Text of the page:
South-Central Section - 43rd Annual Meeting (16-17 March 2009)

Paper No. 2
Presentation Time: 8:00 AM-6:00 PM


HANKO, Lorna and BRIKOWSKI, Tom, Geosciences, University of Texas at Dallas, Richardson, TX 75080,

Groundwater resources in North Texas are taking on increasing importance as population grows and surface water resources reach capacity or are limited by drought. Subsurface resources are also limited, and preliminary groundwater availability models for major aquifers in the Metroplex predict water level declines of several hundred feet by 2050. In this context minor aquifers take on increasing importance, and one such aquifer is the Trinity River alluvial aquifer. This aquifer extends from McKinney southward beneath Lakes Lavon and Ray Hubbard and on to the Gulf Coast, and could potentially provide water to a number of cities such as Fairview.

The upper reaches of this aquifer lie beneath Wilson Creek, which runs through the Heard Natural Science Museum in McKinney and eventually feeds into Lake Lavon. Quaternary terrace and alluvial deposits fill a substantial paleovalley cut here by the ancestral East Fork of the Trinity River. Our study investigates aquifer composition, water level and major and trace element variability of samples taken from wells, ponds and streams at the Museum. Correlating these with data from earlier measurements will help us understand temporal (e.g. drought and wet period) changes in this groundwater-surface water system.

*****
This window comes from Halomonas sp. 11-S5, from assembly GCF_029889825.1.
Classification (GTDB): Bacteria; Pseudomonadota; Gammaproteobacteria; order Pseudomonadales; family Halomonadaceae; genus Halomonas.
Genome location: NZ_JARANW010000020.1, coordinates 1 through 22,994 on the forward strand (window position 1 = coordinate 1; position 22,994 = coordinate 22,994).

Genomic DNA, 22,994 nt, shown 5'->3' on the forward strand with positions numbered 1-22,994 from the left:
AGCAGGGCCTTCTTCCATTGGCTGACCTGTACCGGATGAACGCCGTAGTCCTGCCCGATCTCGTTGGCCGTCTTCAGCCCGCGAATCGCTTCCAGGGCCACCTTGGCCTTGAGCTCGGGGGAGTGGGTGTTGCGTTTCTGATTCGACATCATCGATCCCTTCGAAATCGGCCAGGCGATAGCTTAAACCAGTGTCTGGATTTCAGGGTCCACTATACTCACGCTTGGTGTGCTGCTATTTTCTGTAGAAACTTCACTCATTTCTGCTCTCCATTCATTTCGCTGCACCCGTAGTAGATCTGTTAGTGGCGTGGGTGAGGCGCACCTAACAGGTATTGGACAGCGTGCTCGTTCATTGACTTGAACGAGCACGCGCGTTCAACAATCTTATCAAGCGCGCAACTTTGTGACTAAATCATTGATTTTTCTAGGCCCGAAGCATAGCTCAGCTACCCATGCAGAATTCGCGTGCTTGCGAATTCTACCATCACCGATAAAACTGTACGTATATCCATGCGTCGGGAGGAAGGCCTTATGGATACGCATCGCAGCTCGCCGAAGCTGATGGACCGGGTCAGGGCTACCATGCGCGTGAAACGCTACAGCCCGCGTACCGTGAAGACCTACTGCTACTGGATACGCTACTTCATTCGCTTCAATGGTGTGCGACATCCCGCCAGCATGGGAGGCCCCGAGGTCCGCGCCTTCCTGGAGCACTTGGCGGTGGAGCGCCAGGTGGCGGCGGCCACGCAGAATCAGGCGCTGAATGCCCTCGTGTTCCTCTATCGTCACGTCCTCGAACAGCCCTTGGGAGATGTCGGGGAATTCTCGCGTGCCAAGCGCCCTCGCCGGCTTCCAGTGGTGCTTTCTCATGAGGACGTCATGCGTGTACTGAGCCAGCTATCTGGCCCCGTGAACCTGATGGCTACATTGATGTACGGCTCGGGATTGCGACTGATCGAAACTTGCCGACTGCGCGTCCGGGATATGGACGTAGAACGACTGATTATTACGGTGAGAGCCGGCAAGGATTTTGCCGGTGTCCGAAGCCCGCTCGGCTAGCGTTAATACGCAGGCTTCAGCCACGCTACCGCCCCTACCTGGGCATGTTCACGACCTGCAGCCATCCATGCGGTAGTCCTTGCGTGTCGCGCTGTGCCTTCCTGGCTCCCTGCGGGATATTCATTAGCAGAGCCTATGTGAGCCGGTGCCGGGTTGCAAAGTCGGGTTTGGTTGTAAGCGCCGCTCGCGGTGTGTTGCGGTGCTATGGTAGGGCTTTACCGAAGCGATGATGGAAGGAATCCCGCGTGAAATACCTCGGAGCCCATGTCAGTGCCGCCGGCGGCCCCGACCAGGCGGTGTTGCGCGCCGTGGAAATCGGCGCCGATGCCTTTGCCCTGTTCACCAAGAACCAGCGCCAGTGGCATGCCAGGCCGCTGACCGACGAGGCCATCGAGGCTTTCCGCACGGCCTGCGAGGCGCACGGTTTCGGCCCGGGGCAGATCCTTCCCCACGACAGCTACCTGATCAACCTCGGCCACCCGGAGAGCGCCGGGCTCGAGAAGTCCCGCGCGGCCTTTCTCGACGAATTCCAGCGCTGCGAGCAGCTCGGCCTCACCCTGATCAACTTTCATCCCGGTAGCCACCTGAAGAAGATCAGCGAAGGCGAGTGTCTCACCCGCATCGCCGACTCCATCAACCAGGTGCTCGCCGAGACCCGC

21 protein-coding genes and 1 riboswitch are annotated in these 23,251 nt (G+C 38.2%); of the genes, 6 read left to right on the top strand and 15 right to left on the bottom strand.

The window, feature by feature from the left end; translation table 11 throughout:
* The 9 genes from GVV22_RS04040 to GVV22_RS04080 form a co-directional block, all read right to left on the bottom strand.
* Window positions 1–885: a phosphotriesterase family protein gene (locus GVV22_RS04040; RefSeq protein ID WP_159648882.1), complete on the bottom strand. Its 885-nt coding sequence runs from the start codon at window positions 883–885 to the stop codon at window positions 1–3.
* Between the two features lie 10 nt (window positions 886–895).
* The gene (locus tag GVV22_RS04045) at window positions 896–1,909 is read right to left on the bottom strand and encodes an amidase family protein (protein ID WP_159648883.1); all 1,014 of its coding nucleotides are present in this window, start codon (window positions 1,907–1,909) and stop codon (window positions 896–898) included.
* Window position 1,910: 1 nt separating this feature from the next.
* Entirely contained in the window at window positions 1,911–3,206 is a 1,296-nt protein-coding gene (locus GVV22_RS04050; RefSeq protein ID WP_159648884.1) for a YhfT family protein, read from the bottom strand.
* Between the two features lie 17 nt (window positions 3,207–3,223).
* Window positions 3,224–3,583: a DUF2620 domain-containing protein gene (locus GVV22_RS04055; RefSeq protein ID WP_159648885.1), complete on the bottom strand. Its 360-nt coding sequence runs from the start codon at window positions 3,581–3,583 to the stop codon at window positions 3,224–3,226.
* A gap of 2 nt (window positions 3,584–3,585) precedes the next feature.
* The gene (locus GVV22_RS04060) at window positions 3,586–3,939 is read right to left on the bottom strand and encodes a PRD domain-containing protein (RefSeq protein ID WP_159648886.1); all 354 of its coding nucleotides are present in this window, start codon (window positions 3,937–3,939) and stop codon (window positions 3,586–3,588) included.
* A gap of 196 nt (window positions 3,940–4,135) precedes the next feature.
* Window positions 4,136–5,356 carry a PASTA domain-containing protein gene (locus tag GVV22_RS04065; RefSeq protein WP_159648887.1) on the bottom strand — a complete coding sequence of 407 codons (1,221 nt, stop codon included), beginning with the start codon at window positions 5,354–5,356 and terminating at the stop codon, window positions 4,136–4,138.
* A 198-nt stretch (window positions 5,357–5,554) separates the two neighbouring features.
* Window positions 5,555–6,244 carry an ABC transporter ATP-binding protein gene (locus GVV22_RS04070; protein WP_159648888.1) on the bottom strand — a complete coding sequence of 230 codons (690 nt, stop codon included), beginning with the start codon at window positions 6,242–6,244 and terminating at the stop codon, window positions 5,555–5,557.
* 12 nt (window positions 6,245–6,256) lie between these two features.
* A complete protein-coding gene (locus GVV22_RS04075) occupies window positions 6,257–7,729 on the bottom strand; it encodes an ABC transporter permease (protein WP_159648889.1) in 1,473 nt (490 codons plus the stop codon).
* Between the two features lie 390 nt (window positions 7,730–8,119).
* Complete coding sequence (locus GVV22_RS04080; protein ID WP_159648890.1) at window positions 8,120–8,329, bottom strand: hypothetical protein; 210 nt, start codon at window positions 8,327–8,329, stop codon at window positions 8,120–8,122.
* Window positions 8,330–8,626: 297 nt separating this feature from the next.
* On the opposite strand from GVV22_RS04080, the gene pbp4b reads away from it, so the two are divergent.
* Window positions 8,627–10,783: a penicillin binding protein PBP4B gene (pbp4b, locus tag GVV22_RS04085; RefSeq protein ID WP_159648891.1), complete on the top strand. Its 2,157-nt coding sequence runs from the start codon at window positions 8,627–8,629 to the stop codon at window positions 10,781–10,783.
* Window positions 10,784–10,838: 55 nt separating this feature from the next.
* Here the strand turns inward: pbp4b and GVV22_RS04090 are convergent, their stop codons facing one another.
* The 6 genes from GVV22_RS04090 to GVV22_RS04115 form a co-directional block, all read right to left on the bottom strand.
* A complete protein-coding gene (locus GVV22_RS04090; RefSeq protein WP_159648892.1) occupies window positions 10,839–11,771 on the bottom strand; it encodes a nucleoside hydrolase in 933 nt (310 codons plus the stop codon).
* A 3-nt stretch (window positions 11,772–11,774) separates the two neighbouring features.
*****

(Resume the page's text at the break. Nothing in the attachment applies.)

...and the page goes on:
Initial investigations have found a shallow confined sandy-silt aquifer, possibly representing terrace deposits, and exhibiting moderate hydraulic conductivity (sufficient for domestic wells). The confining layer is a thick blackland clay soil. We expect that the aquifer becomes coarser and more productive downstream (more alluvium, less terrace material) and water quality is similar to the Brazos River alluvial aquifer. These results provide some indication that the Trinity River alluvial aquifer warrants further investigation, and may be a candidate for Minor aquifer status.